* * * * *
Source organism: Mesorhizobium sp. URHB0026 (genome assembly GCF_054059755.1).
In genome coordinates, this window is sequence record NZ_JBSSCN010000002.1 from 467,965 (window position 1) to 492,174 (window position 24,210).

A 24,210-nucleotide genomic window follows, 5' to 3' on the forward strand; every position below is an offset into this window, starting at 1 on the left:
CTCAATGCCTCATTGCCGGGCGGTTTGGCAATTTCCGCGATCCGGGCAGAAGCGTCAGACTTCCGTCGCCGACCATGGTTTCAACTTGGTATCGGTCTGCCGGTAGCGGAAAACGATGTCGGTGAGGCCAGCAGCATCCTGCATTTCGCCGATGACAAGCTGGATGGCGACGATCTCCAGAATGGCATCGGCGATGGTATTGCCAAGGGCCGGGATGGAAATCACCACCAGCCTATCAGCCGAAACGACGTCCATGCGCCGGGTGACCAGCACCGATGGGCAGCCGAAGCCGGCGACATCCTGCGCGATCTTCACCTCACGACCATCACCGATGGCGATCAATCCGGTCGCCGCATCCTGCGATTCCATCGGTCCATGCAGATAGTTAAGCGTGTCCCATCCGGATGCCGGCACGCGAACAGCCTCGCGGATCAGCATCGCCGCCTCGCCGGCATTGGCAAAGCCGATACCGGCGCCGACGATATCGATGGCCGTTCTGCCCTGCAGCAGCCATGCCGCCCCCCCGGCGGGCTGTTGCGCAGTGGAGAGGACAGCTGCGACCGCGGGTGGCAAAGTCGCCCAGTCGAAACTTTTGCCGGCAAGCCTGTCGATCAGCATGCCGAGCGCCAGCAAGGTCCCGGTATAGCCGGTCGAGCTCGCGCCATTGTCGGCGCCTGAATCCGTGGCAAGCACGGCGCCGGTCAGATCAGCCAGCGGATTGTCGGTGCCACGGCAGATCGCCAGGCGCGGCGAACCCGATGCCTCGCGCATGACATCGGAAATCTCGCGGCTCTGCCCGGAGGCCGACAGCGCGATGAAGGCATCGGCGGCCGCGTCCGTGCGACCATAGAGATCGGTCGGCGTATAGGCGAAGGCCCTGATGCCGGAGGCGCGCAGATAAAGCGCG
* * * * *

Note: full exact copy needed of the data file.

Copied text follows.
Source organism: Mesorhizobium sp. URHB0026 (genome assembly GCF_054059755.1).
In genome coordinates, this window is sequence record NZ_JBSSCN010000002.1 from 467,965 (window position 1) to 492,174 (window position 24,210).

A 24,210-nucleotide genomic window follows, 5' to 3' on the forward strand; every position below is an offset into this window, starting at 1 on the left:
CTCAATGCCTCATTGCCGGGCGGTTTGGCAATTTCCGCGATCCGGGCAGAAGCGTCAGACTTCCGTCGCCGACCATGGTTTCAACTTGGTATCGGTCTGCCGGTAGCGGAAAACGATGTCGGTGAGGCCAGCAGCATCCTGCATTTCGCCGATGACAAGCTGGATGGCGACGATCTCCAGAATGGCATCGGCGATGGTATTGCCAAGGGCCGGGATGGAAATCACCACCAGCCTATCAGCCGAAACGACGTCCATGCGCCGGGTGACCAGCACCGATGGGCAGCCGAAGCCGGCGACATCCTGCGCGATCTTCACCTCACGACCATCACCGATGGCGATCAATCCGGTCGCCGCATCCTGCGATTCCATCGGTCCATGCAGATAGTTAAGCGTGTCCCATCCGGATGCCGGCACGCGAACAGCCTCGCGGATCAGCATCGCCGCCTCGCCGGCATTGGCAAAGCCGATACCGGCGCCGACGATATCGATGGCCGTTCTGCCCTGCAGCAGCCATGCCGCCCCCCCGGCGGGCTGTTGCGCAGTGGAGAGGACAGCTGCGACCGCGGGTGGCAAAGTCGCCCAGTCGAAACTTTTGCCGGCAAGCCTGTCGATCAGCATGCCGAGCGCCAGCAAGGTCCCGGTATAGCCGGTCGAGCTCGCGCCATTGTCGGCGCCTGAATCCGTGGCAAGCACGGCGCCGGTCAGATCAGCCAGCGGATTGTCGGTGCCACGGCAGATCGCCAGGCGCGGCGAACCCGATGCCTCGCGCATGACATCGGAAATCTCGCGGCTCTGCCCGGAGGCCGACAGCGCGATGAAGGCATCGGCGGCCGCGTCCGTGCGACCATAGAGATCGGTCGGCGTATAGGCGAAGGCCCTGATGCCGGAGGCGCGCAGATAAAGCGCG